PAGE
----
Find your screen’s name in the Blocks list and then click the mouse over the screen name. You should see the Initialize event handler appear in a pop up list – drag that initialize block over to the Blocks editing window.

Let us now take a look at writing a list – or list of lists to the text file. You’d best be familiar with lists (see volume 1 of my App Inventor 2: Tutorial) before starting on this.

FileIO-Lists

 

For this example, we want to store a typical name/address combination. This means storing several items for each individual record – in our example, we have two individuals but this could be easily expanded to support more.

The first block creates two lists (at far right) – one list per person to combine the name and address.

These two lists are converted to the “CSV” (comma separate values) format and the two CSV values lists are combined into a table. Think of this as being something like this:

  1. Alice Smith, 1234 Main St, Portlandia, USA
  2. Bob Smithy, 1234 Rural St, Portlandia, USA

Think of this as being like a spreadsheet with rows and columns, if you prefer. All those blue list processing blocks are converting our text input at right, into two CSV rows, combining those into a list, and then converting to a table. That’s a lot of work but its just a way of storing our more complex data into the file.

At the bottom block, the data read from the file is converted from text back in to table list format. And after this is done, individual list elements can be referenced. Since this table has two rows, index position 1 and index position 2 refer to first and second name records. Since each row is itself a list, we could also select the individual items from each name/address record if we wanted (but that is not shown in this example).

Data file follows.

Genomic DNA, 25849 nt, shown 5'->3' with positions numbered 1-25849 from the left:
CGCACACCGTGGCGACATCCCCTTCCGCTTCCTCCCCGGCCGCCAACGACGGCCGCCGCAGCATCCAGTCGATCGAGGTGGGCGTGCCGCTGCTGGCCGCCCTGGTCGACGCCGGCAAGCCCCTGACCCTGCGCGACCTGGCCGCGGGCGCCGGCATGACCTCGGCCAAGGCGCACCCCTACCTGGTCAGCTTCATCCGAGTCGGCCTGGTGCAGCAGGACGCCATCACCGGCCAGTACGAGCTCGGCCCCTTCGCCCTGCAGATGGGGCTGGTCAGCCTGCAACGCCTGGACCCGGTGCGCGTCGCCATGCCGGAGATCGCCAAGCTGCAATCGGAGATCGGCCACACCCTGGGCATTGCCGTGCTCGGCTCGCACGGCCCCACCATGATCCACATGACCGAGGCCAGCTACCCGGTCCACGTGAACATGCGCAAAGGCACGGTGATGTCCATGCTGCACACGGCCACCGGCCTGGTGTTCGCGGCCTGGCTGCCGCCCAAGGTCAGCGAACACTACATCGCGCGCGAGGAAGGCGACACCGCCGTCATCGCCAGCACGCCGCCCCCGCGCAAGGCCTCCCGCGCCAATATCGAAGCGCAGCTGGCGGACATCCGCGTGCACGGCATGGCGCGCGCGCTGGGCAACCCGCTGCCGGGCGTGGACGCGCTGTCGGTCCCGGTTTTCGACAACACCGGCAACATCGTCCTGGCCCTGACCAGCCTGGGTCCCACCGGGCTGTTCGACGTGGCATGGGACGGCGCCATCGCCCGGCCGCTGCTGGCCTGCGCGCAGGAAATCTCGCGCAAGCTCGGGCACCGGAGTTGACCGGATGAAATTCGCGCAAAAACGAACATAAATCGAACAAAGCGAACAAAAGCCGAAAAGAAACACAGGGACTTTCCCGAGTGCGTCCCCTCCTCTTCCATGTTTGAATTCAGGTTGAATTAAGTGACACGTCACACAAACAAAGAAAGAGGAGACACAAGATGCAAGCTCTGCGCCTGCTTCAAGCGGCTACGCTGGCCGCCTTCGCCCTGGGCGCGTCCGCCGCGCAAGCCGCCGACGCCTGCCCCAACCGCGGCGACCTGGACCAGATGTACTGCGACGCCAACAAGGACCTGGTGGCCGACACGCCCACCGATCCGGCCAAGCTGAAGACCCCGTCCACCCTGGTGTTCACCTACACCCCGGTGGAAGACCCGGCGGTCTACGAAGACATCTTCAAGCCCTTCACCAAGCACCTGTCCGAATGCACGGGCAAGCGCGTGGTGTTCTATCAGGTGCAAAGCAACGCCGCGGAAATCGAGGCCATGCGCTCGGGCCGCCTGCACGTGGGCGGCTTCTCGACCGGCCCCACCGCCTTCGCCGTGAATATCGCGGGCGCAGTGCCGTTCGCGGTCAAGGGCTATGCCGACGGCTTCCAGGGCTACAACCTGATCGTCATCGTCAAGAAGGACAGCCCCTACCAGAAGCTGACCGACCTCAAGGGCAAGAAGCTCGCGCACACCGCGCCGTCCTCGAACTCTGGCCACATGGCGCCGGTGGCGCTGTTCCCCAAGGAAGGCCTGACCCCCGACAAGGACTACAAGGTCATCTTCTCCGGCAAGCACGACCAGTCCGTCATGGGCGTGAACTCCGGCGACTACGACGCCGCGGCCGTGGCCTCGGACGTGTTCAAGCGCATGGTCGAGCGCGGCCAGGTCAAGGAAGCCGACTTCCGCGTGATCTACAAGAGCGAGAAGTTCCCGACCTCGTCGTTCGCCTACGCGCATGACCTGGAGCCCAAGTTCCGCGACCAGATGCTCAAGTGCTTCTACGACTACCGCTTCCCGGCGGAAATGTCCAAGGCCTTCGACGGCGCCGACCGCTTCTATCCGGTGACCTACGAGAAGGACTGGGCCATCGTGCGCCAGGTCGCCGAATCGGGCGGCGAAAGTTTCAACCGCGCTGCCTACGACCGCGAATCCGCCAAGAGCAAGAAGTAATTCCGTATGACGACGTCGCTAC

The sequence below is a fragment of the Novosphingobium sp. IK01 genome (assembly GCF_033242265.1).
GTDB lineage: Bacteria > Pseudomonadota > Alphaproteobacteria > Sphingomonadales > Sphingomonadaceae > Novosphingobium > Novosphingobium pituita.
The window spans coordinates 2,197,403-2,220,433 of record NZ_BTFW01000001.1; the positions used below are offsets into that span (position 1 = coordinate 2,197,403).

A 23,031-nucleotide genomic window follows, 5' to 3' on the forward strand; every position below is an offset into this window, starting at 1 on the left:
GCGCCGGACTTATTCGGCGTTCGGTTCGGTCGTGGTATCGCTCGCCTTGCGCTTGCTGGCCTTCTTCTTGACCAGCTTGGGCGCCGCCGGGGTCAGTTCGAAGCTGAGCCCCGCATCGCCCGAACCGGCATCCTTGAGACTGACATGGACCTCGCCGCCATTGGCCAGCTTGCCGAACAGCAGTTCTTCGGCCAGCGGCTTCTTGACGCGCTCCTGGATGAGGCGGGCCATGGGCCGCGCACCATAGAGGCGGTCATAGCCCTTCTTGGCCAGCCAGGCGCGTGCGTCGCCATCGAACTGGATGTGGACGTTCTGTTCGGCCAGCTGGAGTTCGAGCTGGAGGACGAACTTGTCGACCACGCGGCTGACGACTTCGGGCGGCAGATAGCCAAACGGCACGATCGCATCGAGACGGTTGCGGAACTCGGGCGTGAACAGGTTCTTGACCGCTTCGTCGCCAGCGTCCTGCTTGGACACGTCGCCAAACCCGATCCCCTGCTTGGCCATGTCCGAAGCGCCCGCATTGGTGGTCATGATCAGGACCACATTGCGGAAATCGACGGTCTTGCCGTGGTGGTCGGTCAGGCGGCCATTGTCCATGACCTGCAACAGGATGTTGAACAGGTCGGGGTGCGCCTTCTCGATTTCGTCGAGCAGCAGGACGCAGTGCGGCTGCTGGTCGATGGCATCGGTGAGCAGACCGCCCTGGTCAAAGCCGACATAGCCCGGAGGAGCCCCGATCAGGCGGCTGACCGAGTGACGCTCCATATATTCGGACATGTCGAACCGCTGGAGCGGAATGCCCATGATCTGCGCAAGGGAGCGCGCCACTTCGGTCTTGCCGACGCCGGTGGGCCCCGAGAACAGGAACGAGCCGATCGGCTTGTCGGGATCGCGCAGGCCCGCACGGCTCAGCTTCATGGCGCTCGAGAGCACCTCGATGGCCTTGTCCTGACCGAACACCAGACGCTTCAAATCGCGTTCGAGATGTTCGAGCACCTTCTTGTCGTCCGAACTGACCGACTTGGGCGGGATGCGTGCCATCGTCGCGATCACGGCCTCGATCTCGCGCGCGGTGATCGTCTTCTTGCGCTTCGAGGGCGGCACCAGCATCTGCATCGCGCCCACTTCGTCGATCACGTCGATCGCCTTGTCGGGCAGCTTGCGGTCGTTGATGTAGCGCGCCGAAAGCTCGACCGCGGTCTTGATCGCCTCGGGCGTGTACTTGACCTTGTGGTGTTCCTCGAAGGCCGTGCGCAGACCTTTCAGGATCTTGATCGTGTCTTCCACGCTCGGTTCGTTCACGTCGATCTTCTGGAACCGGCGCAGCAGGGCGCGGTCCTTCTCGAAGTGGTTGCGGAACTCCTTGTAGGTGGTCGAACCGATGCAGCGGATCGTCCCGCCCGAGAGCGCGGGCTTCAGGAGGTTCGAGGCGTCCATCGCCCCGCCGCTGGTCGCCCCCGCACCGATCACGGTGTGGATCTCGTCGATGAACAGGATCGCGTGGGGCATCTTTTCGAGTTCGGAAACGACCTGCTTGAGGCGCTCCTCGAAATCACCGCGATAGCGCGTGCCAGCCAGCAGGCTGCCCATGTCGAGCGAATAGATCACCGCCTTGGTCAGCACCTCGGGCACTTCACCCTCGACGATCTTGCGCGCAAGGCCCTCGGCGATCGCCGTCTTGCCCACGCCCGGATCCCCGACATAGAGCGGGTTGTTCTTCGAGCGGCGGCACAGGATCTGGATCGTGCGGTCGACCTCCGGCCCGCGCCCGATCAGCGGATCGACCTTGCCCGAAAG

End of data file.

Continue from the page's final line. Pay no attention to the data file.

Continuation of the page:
App Inventor’s new File control is helpful but remains cumbersome to use, as shown by the effort to read and write complex records.  It works only with text (which is how most of App Inventor works) and it reads the entire file all at once, rather than reading a line at at time. This limits the total size of the file that we can likely handle (maximum size is not known).

Where is testfile2.txt stored on your phone?

On my Nexus 5, there is a visible folder named AppInventor, and within that folder, there is a folder labeled data. This is where testfile2.txt is located.

This location also corresponds to /storage/emulated/0/AppInventor/data, a folder on the phone. You’ll need a file explorer app – or connect your phone to a PC using a USB cable and mount the phone as an external hard drive – to see the file structure on the phone.

To Learn More About App Inventor Databases and Files

My 322 page e-book provides extensive guidance on App Inventor databases and files, including TinyDB, TinyWeb, Fusion Tables and text files.

Learn about all my App Inventor guide books, including sample chapters – here!

  • App Inventor 2 Databases and Files (Volume 3 e-book)
    Step-by-step TinyDB, TinyWebDB, Fusion Tables and Files
    Buy from: Amazon, Google Books, Kobo Books
Advertisements

15 thoughts on “Writing to and reading from text files in App Inventor programs

  1. I need some help. I used the exact code above in a program running on an Xperia Z2, but neither the append to file neither the save file where able to actually create a file in the phone memory. I really can’t find out what’s going wrong. Do you have any suggestions?

    Like

    • My guess: